Targeting Microbiota 2020 will be a Virtual and In-Person Congress

We have been closely following updates and evolving guidance from local, national and global agencies for COVID-19. There is still much uncertainty around the coronavirus, and how long our communities may be impacted by the pandemic, but it seems certain that decisions about how we work, travel and gather together will continue to be influenced for weeks and months still to come. Today, we have made the decision to combine In-Person and Virtual conference.


If you cannot attend in-person or virtual due to the restriction and time zone difference, you can access on-demand videos to this entire event, including synced audio/video and slides.

All posters will be in PDF format. You can visit them, upload and interact directly with the poster presenter. You can also exchange with speakers via direct or private exchange during the conference.

We will keep you informed of any new decision.

Welcome to Targeting Microbiota 2020

President Targeting Microbiota 2020Dear colleagues,

On behalf of the International Society of Microbiota, we are pleased to inform you that the 8th World Congress on Targeting Microbiota will be organized at UNESCO World Heritage Centre - Paris, France, on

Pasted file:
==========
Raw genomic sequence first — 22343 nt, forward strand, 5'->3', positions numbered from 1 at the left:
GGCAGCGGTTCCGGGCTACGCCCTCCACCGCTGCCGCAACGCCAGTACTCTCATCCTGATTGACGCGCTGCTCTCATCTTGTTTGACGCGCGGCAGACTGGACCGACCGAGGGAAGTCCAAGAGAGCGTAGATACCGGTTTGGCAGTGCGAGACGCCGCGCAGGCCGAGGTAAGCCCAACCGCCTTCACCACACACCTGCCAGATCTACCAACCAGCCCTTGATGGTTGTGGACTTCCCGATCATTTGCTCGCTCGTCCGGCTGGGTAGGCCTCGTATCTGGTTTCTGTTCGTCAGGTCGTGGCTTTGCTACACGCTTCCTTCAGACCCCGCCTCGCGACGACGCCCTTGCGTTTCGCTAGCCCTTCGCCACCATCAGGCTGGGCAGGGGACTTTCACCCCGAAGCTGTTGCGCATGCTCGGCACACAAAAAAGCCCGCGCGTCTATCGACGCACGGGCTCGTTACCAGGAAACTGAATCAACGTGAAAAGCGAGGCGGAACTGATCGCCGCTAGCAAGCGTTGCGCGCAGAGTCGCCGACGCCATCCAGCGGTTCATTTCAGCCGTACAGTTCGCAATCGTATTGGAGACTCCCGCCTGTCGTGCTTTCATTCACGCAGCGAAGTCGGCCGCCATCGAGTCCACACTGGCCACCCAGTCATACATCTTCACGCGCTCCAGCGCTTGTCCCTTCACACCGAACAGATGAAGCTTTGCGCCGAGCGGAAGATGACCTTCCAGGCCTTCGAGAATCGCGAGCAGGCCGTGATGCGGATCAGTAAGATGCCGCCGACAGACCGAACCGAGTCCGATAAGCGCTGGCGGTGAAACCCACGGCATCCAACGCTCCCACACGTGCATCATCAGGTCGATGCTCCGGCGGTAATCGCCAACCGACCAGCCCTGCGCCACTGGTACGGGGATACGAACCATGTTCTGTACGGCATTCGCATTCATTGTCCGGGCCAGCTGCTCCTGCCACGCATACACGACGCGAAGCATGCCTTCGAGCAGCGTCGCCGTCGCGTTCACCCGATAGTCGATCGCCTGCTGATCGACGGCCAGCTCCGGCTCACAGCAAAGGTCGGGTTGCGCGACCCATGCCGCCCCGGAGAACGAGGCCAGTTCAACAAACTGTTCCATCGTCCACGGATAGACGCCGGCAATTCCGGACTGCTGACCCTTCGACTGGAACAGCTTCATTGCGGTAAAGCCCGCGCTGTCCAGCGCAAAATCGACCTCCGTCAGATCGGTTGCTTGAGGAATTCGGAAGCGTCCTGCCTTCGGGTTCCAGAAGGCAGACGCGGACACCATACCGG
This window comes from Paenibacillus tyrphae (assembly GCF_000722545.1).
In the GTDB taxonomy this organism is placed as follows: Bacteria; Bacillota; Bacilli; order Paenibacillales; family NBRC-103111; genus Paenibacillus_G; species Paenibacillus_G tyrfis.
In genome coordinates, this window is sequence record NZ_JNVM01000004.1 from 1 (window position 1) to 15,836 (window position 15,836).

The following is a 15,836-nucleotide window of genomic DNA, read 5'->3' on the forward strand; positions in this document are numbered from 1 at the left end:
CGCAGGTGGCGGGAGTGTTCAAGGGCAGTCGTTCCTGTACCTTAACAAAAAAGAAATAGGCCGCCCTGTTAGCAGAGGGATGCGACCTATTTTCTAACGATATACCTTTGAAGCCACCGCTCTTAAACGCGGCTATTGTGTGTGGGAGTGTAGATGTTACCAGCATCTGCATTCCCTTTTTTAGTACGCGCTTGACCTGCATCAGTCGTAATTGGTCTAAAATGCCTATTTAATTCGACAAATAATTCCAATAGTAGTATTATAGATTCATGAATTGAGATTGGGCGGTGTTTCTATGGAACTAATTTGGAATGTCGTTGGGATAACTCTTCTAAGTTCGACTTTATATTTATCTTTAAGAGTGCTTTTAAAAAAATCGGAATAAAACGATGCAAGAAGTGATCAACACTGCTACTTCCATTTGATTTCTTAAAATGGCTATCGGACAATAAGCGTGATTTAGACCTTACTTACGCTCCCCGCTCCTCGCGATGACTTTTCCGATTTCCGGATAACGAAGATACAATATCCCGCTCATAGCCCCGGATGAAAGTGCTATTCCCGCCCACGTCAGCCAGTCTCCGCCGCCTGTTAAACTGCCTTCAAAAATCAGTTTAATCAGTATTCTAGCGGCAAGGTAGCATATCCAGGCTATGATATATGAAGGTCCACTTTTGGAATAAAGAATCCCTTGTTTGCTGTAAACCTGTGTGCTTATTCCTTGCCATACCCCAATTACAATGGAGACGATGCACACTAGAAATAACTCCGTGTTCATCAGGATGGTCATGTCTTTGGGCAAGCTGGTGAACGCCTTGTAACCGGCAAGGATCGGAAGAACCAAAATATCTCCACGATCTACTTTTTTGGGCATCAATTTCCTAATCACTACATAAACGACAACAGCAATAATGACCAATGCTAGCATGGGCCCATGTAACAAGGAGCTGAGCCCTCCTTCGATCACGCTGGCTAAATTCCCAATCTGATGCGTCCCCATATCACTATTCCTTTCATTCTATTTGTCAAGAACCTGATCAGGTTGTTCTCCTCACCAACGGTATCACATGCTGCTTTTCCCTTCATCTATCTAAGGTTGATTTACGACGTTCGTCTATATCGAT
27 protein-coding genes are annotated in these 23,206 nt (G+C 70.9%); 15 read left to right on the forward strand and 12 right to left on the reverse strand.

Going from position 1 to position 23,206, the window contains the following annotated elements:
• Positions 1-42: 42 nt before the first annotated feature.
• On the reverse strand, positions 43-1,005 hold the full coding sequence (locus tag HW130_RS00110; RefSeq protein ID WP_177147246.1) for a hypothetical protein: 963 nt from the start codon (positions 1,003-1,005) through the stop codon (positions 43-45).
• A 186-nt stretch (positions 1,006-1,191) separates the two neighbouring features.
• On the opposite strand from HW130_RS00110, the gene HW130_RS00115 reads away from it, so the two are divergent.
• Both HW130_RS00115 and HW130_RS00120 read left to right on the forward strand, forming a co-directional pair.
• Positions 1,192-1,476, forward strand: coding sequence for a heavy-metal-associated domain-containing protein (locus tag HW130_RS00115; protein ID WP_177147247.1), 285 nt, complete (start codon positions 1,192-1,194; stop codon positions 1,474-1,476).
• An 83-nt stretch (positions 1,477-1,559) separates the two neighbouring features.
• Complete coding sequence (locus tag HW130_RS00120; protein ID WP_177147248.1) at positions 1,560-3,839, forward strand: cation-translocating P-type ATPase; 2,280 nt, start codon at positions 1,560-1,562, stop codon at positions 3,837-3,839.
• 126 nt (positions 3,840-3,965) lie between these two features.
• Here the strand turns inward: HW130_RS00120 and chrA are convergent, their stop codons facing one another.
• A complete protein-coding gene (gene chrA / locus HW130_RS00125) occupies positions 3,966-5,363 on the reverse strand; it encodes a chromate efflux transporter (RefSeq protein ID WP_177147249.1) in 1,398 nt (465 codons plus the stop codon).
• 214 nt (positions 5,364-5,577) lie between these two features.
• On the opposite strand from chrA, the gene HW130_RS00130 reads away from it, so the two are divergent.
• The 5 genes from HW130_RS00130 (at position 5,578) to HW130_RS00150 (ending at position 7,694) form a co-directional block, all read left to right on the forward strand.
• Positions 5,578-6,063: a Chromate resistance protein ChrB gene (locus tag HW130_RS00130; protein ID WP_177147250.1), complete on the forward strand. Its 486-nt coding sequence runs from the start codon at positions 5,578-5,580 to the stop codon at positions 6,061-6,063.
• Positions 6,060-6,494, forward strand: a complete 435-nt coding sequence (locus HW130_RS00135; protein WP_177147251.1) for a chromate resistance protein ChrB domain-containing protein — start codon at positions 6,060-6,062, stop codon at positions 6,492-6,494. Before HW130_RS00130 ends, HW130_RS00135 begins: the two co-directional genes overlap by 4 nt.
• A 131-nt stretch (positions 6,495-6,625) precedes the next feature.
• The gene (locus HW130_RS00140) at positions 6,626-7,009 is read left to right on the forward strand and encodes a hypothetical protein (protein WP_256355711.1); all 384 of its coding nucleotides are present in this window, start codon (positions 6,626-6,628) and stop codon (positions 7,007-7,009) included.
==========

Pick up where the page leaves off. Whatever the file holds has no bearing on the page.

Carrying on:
October 21-23, 2020. 


Psychotropic Drugs and Microbiota - Important and Little Known Interaction

Dr. Łoniewsk Targeting Microbiota 2019

During the 7th World Congress on Targeting Microbiota scheduled on October 10-11, 2019 at the ParkInn Hotel - Krakow, Poland, Dr. Igor Loniewski from Pomeranian Medical University, Poland will give a presentation entitled "Psychotropic Drugs and Microbiota - Important and Little Known Interaction".

Summary of presentation: "Alterations in intestinal microbiota have been associated with the use of antidepressants. Antidepressants differ in mechanisms of their antibacterial activity; for example, they affect cellular respiration, whereby Monoamine Oxidase Inhibitors (MAOIs) can disturb bacterial cell-wall synthesis. Tricyclic antidepressants (TCAs) inhibit DNA gyrase activity and plasmid DNA replication. Selective serotonin reuptake inhibitors (SSRIs) inhibit bacterial efflux pumps. Escitalopram has also antibacterial activity, moreover it was also shown that a six-week escitalopram treatment in a psychiatric hospital setting resulted in increased alpha biodiversity in fecal microbiota Antipsychotic treatment-related microbiome alterations potentially result in body weight gain and metabolic disturbances. Inflammation and resting metabolic rate suppression seem to play crucial roles in the development of metabolic disorders. However in our study we found that the microbiota of schizophrenia patients is highly individual but can be divided into different taxonomical and functional clusters and it does not change following six weeks of olanzapine therapy. Microbiota did not affect either the weight gain observed in women or the effectiveness of olanzapine therapy."


For more information:


Microbiota World Congress 2019

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Microbiota in the Press & Media

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